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Promise returned by then() doesn't chain progress #58

nonplus opened this Issue Oct 9, 2012 · 18 comments


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nonplus commented Oct 9, 2012

Currently the promise returned by then() doesn't propagate progress() notifications. In the following example, I would expect both progback1 and progback2 to be called with "update" but only the first one is called:

var dfd = when.defer();
var p1 = dfd.promise;
var p2 = p1.then(null, null, progback1);
p2.then(null, null, progback2);

I don't think the spec addresses this, but it looks like a bug to me. Is it the intended behavior? If so, that really limits the usefulness of progress reporting. If not, I can add some unit tests and create a pull request.

The behavior can be fixed in _then = function (callback, errback, progback) by replacing:

progback && progressHandlers.push(progback);


progressHandlers.push(function (update) {
    progback && progback(update);

FWIW, jQuery's promises propagate progress. So does node-promise (at least from looking at the code).


briancavalier commented Oct 10, 2012

Hey @nonplus, I think you're right that it's a bug in the current implementation. Thanks for the example code snippet. I'll look deeper into it tomorrow.

You're right that the spec doesn't really address progress propagation. To be honest, I don't use progress events all that much, and they have started to seem rather strange to me. They don't propagate in the same way as resolutions, i.e. there's no change for handlers to transform progress events, and it's not clear to me that progress events are meaningful to observers that are far down the promise chain.

For example:

var a, b, c;
a = functionThatReturnsAPromise();
b = a.then(transformResult);
c = b.then(transformItAgain, null, observeProgress);

In that case, transformItAgain has (hopefully!) been implemented in a way that it can consume b's result, but may not know anything about a's result at all, and doesn't need to. But if both a and b issue progress events, and they propagate thru to observeProgress, will observeProgress know what to do with them? It will probably understand b's progress events, but what if a's progress events are some radically different format (e.g. a string or number instead of an object). In that case, it seems like observeProgress has to inspect every progress event to see if it can understand it or not.'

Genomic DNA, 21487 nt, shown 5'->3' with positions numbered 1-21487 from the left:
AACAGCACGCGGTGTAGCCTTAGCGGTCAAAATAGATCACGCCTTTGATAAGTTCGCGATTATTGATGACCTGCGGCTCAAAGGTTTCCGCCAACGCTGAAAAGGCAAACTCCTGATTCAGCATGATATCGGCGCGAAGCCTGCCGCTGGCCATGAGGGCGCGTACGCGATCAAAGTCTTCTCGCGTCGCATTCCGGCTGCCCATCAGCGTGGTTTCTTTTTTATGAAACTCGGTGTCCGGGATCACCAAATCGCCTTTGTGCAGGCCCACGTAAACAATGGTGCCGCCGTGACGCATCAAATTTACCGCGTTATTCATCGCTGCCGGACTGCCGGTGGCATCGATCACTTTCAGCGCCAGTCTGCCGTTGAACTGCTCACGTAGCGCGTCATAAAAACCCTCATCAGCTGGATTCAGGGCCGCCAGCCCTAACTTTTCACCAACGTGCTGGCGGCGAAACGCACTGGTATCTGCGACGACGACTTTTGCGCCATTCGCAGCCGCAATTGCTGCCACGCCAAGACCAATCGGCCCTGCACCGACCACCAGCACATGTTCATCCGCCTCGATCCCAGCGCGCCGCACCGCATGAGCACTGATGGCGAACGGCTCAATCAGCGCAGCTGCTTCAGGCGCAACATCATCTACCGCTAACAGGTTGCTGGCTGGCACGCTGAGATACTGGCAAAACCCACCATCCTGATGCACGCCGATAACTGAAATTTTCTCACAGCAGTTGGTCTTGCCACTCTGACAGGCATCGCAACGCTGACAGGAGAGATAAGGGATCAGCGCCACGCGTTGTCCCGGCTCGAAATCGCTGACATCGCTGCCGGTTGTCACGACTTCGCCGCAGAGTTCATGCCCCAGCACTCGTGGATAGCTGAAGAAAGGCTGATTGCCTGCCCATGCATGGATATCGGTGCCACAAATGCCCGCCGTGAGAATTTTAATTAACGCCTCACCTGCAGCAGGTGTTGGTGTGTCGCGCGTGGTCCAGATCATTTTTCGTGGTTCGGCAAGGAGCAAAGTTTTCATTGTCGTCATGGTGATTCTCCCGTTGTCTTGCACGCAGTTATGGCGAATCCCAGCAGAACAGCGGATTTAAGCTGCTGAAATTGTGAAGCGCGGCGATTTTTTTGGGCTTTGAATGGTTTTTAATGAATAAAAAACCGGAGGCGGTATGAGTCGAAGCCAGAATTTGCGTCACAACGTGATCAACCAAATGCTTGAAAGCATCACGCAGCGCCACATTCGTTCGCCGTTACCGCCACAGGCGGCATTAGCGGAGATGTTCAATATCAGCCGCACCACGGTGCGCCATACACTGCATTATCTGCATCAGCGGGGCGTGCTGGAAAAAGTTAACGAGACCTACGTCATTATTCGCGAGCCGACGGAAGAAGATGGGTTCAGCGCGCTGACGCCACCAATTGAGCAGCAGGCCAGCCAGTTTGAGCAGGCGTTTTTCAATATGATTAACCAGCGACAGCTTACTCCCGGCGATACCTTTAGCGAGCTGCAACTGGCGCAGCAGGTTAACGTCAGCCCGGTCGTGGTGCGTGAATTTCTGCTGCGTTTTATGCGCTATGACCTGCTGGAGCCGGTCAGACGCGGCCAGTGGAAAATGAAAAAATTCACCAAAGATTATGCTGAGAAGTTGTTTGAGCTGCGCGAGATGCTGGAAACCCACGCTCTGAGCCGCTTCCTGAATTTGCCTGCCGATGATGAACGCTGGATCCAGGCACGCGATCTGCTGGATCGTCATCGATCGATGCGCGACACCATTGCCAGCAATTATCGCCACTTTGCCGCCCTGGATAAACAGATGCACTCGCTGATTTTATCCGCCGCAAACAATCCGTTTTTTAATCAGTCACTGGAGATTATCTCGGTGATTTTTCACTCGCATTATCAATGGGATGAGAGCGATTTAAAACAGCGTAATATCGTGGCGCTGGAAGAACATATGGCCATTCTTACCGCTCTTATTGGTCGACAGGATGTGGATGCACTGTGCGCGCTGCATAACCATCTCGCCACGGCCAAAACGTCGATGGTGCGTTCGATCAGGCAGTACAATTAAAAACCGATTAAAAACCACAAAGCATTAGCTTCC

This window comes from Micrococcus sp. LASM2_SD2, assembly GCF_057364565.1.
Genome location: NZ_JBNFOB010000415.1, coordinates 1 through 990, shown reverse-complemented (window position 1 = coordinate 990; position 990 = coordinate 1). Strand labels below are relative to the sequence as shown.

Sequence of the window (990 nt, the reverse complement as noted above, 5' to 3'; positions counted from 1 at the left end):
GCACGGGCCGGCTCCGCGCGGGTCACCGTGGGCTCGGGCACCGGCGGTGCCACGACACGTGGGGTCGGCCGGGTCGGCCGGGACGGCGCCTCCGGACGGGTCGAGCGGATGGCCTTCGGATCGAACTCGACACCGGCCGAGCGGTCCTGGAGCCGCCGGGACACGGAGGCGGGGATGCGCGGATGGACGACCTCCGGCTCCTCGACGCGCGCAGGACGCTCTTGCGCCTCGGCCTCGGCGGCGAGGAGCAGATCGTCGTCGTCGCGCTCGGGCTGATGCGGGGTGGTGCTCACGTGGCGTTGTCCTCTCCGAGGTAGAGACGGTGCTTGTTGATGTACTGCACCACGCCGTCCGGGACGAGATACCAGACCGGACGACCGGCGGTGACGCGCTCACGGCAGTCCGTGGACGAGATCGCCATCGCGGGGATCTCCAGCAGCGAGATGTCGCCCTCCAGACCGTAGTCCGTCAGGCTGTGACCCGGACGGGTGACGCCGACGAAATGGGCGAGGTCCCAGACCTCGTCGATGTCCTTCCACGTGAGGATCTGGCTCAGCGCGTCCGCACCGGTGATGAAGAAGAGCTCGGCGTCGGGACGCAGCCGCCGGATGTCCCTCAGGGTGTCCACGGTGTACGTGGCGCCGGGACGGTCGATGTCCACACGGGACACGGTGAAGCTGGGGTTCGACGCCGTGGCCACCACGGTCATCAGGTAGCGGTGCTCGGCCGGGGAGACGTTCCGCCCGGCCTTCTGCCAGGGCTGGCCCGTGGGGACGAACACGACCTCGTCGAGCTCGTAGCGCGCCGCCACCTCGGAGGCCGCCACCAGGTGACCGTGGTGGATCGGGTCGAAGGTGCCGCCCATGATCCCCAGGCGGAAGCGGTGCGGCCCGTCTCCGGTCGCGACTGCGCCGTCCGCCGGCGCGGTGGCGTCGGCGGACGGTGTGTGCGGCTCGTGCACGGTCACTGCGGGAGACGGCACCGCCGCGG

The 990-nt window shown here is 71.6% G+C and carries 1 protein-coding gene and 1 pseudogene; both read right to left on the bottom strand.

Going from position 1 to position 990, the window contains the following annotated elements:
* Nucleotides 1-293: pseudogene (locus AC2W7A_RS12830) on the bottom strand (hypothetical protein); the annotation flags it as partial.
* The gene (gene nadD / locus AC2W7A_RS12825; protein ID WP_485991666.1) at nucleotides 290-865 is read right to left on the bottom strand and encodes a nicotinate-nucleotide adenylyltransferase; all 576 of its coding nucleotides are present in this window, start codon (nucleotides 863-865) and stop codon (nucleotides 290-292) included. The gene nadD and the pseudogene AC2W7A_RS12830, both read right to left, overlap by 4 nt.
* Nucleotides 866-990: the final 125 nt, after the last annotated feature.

Obviously, that's a trivial example, but a, b, and c could be spread out across multiple functions, or even multiple promise-aware libraries in an app, which seems like it could make it kinda tricky to implement a progress handler, since it might receive progress events that it knows absolutely nothing about.

I wonder if it makes sense to allow progress handlers to return a value in a similar way as resolution handlers, and their return value is propagated to the next promise's progress handlers.

Anyway, it sounds like you've been using progress events a lot more than I have, though, so if you have some use cases that you could share, or any thoughts or ideas, I'd really appreciate it. That might help me get my head around a better long term approach.



nonplus commented Oct 10, 2012

We've been using progress handlers to display updates from asynchronous operations in the UI. The progress is often reported from a fairly deep promise chain, so the chaining is crucial for us. I noticed the missing progress behavior when converting our app from jQuery's promises to when.js (spending a couple hours trying to fix my unit tests until I figured out what the problem was).

We actually do have some situation where multiple chained handlers issue progress events, but we're very careful about consistency (using a string intended for UI display) and about low verbosity (otherwise it can get expensive).

Although we don't use them that way, I think it would make sense for progress resolution handlers to be able to return a different value to make them mirror the behavior of success and error callbacks. Returning undefined should probably stop propagation. This would allow code to deal with mapping and silencing progress from heterogeneous libraries.

BTW, as much as I dislike some aspects of jQuery deferred promises, their progress implementation is pretty convenient. Specifically, the last progress value is remembered and a progress handler is invoked with it even if it subscribes after the promise had been resolved. I.e. in the following code, progback will be called with "Update", which is different from the when.js or node-when behavior.

var dfd = $.Deferred();
dfd.notify("Update"); // jQuery calls the progress method "notify"